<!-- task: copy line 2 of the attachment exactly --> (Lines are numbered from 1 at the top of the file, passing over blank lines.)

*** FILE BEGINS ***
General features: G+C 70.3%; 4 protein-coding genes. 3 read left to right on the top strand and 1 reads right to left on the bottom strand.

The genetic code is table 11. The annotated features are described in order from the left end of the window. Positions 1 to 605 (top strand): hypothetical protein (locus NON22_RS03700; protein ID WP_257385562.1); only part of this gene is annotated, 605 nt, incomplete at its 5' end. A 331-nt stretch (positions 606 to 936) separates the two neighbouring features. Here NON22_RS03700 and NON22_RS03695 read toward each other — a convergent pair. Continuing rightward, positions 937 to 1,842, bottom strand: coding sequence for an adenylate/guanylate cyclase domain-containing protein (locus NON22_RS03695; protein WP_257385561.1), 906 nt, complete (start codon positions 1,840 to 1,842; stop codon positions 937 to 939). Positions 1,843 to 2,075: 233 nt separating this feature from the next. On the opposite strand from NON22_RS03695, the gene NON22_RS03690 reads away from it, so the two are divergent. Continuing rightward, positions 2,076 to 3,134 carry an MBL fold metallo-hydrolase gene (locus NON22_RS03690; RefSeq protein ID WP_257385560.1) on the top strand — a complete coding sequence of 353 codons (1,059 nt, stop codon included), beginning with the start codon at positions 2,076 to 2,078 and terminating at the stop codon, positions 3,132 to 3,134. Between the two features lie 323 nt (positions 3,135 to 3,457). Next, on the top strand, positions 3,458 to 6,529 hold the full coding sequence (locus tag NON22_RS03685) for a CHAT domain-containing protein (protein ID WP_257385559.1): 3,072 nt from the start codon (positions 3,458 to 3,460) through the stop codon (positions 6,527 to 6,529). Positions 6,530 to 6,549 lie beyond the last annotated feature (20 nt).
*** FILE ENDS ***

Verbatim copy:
The genetic code is table 11. The annotated features are described in order from the left end of the window. Positions 1 to 605 (top strand): hypothetical protein (locus NON22_RS03700; protein ID WP_257385562.1); only part of this gene is annotated, 605 nt, incomplete at its 5' end. A 331-nt stretch (positions 606 to 936) separates the two neighbouring features. Here NON22_RS03700 and NON22_RS03695 read toward each other — a convergent pair. Continuing rightward, positions 937 to 1,842, bottom strand: coding sequence for an adenylate/guanylate cyclase domain-containing protein (locus NON22_RS03695; protein WP_257385561.1), 906 nt, complete (start codon positions 1,840 to 1,842; stop codon positions 937 to 939). Positions 1,843 to 2,075: 233 nt separating this feature from the next. On the opposite strand from NON22_RS03695, the gene NON22_RS03690 reads away from it, so the two are divergent. Continuing rightward, positions 2,076 to 3,134 carry an MBL fold metallo-hydrolase gene (locus NON22_RS03690; RefSeq protein ID WP_257385560.1) on the top strand — a complete coding sequence of 353 codons (1,059 nt, stop codon included), beginning with the start codon at positions 2,076 to 2,078 and terminating at the stop codon, positions 3,132 to 3,134. Between the two features lie 323 nt (positions 3,135 to 3,457). Next, on the top strand, positions 3,458 to 6,529 hold the full coding sequence (locus tag NON22_RS03685) for a CHAT domain-containing protein (protein ID WP_257385559.1): 3,072 nt from the start codon (positions 3,458 to 3,460) through the stop codon (positions 6,527 to 6,529). Positions 6,530 to 6,549 lie beyond the last annotated feature (20 nt).